In English, many things are named after a particular country – but have you ever wondered what those things are called in those countries?
1(heaven)paraíso masculinea pickpocket's paradise — un paraíso para los carteristas
- that's my idea of paradise — para mí eso es el paraíso / es paradisíaco
- But now Christ has died and risen again - to open for believers the door into the paradise of heaven.
- At the same time, Buddhas have the power to manifest themselves in a sublime celestial form in splendid paradises where they teach the doctrine surrounded by hosts of Bodhisattvas and supernatural beings.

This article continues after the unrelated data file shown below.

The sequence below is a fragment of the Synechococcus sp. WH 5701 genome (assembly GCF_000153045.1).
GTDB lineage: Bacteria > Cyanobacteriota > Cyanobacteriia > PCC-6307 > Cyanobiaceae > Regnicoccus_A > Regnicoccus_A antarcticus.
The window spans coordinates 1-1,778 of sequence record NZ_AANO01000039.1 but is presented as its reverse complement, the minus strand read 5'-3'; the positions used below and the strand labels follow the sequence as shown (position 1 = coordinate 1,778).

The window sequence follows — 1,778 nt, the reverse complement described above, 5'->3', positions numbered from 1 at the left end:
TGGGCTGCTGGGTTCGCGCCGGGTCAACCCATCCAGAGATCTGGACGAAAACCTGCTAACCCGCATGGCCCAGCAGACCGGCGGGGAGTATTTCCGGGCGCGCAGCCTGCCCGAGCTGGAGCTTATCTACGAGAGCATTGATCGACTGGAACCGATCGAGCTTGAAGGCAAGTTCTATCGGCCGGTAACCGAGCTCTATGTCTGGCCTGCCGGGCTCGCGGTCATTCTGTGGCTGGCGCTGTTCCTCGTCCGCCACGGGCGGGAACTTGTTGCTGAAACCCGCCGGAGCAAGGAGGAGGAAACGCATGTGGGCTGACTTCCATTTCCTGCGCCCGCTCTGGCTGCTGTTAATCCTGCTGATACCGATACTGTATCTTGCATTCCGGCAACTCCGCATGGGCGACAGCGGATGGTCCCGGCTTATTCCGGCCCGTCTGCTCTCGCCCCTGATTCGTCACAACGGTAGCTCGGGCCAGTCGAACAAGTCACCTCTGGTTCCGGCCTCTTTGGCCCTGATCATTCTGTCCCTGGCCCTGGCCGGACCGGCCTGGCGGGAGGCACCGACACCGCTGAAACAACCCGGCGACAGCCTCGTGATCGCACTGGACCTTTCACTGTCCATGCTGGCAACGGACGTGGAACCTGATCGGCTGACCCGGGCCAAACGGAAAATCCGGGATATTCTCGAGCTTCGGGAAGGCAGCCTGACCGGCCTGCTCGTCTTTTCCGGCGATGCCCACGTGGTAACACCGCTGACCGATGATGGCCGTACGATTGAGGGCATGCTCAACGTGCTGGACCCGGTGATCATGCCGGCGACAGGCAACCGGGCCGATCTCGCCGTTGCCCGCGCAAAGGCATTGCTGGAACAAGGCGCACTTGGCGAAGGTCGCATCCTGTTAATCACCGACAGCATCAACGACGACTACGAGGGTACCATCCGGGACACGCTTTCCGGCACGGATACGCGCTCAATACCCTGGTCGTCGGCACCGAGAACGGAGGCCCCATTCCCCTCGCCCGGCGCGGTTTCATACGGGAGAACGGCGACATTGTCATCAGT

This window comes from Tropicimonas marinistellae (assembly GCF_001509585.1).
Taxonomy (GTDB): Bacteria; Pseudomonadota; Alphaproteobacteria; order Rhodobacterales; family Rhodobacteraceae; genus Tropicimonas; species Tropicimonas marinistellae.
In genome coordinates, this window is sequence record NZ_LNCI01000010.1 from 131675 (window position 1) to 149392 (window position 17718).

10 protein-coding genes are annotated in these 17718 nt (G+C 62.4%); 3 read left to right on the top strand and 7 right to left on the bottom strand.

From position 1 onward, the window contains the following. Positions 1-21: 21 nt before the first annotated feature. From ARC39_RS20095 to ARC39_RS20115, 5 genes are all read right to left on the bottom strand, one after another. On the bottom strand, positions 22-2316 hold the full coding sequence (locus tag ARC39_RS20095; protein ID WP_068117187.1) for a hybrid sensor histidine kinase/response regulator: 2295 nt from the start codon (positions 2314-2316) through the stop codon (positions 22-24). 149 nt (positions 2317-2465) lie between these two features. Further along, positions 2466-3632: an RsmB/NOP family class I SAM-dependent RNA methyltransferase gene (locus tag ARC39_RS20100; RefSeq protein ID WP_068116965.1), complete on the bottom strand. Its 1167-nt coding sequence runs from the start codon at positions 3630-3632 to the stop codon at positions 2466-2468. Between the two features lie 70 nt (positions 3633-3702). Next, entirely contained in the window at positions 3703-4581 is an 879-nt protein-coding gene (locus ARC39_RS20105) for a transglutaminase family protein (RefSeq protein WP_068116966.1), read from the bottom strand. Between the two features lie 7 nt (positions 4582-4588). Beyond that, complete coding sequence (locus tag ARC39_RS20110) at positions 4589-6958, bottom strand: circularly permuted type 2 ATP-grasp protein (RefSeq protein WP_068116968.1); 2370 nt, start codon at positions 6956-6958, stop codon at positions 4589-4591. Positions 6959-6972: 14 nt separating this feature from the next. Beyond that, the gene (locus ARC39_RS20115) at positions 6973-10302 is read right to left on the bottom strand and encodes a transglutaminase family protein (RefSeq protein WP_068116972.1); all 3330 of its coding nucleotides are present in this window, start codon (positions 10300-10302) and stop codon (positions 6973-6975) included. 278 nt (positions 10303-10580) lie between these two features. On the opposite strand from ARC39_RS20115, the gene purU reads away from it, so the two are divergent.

- Live a good life according to God and you'll go to a form of paradise, live a sinful life and you'll go to a form of torture.
- This direct experience of joy and love for all things is the paradise or heaven of all the religions.
- To him who overcomes, I will give the right to eat from the tree of life, which is in the paradise of God.
2Paradise(Garden of Eden)Paraíso (Terrenal) masculine
English has borrowed many of the following foreign expressions of parting, so you’ve probably encountered some of these ways to say goodbye in other languages.
Many words formed by the addition of the suffix –ster are now obsolete - which ones are due a resurgence?
As their breed names often attest, dogs are a truly international bunch. Let’s take a look at 12 different dog breed names and their backstories.